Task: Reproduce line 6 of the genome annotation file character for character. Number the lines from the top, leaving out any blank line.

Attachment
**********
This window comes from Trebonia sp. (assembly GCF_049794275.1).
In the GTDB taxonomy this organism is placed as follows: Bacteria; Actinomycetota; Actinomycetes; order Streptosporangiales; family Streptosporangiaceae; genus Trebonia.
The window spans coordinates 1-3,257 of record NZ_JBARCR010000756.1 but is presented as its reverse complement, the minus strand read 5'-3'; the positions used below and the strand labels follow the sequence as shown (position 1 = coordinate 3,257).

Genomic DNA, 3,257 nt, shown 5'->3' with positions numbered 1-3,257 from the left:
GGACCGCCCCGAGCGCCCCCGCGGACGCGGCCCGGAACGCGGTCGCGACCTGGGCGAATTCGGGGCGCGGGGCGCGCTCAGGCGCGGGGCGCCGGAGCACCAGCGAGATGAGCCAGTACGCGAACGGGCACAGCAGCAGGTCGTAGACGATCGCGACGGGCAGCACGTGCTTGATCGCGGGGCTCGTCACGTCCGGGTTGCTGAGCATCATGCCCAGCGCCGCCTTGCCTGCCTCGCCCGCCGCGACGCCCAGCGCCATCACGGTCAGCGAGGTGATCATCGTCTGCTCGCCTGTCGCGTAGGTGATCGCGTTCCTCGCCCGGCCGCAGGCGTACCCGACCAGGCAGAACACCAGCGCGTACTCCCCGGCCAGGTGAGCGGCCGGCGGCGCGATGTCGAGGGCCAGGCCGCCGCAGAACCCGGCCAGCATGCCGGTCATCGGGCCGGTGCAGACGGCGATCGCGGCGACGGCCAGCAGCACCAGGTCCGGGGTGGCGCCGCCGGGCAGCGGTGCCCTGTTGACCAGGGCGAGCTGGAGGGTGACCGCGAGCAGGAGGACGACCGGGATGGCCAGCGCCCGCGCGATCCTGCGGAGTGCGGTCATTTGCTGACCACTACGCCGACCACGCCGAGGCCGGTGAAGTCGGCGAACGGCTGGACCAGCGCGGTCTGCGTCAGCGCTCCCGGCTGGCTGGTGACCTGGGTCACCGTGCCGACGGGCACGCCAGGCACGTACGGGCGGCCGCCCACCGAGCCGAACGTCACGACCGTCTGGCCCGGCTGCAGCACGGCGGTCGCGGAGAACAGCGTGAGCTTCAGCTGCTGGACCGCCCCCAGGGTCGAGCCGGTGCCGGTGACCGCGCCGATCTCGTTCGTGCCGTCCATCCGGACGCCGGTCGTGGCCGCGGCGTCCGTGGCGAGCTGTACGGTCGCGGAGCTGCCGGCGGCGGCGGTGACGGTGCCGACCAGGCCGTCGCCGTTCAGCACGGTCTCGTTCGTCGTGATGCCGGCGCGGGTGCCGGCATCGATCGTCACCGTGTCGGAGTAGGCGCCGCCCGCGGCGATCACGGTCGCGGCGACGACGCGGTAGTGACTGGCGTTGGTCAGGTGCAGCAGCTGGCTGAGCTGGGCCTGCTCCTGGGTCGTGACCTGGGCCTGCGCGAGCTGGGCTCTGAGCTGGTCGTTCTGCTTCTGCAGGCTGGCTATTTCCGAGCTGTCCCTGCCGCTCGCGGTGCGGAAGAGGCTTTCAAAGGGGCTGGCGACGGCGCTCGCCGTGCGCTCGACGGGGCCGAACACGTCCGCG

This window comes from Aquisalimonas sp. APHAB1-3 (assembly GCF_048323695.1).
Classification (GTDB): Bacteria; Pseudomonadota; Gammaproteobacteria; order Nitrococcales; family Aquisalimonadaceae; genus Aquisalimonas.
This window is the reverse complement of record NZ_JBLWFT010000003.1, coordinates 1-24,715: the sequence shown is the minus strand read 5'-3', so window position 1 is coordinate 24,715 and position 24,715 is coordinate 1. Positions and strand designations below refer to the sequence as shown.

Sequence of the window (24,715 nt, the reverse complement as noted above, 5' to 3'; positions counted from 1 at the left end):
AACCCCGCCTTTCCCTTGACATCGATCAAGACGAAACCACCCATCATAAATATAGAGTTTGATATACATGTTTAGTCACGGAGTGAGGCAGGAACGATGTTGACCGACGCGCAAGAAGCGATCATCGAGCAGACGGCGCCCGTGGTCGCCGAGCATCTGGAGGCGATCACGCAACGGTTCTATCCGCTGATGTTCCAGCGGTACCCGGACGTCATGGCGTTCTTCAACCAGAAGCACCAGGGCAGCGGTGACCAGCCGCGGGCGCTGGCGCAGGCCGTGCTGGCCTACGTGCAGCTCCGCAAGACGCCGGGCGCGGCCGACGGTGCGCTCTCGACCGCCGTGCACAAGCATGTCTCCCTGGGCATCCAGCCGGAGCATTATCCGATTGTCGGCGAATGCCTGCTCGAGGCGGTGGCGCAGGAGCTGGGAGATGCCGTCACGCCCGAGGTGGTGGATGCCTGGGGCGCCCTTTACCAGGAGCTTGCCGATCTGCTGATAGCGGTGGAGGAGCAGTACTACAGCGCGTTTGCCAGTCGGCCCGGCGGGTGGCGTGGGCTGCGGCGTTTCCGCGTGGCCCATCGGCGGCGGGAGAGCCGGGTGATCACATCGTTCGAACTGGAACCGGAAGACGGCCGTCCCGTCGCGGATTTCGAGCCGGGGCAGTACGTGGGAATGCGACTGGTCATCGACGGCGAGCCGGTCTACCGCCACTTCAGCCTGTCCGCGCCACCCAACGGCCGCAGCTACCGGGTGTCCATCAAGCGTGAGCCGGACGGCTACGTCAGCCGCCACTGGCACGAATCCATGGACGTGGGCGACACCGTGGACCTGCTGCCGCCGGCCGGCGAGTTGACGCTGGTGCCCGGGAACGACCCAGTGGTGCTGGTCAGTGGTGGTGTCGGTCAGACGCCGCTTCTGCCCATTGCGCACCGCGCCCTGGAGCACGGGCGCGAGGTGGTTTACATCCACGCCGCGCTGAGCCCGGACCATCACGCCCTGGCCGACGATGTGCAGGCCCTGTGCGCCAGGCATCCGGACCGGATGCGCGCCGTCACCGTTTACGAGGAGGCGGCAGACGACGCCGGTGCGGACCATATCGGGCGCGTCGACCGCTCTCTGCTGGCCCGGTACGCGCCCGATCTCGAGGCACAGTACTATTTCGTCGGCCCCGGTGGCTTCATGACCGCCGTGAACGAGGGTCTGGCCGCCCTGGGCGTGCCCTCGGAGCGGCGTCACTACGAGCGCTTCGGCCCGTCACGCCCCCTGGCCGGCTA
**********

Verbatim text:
This window comes from Aquisalimonas sp. APHAB1-3 (assembly GCF_048323695.1).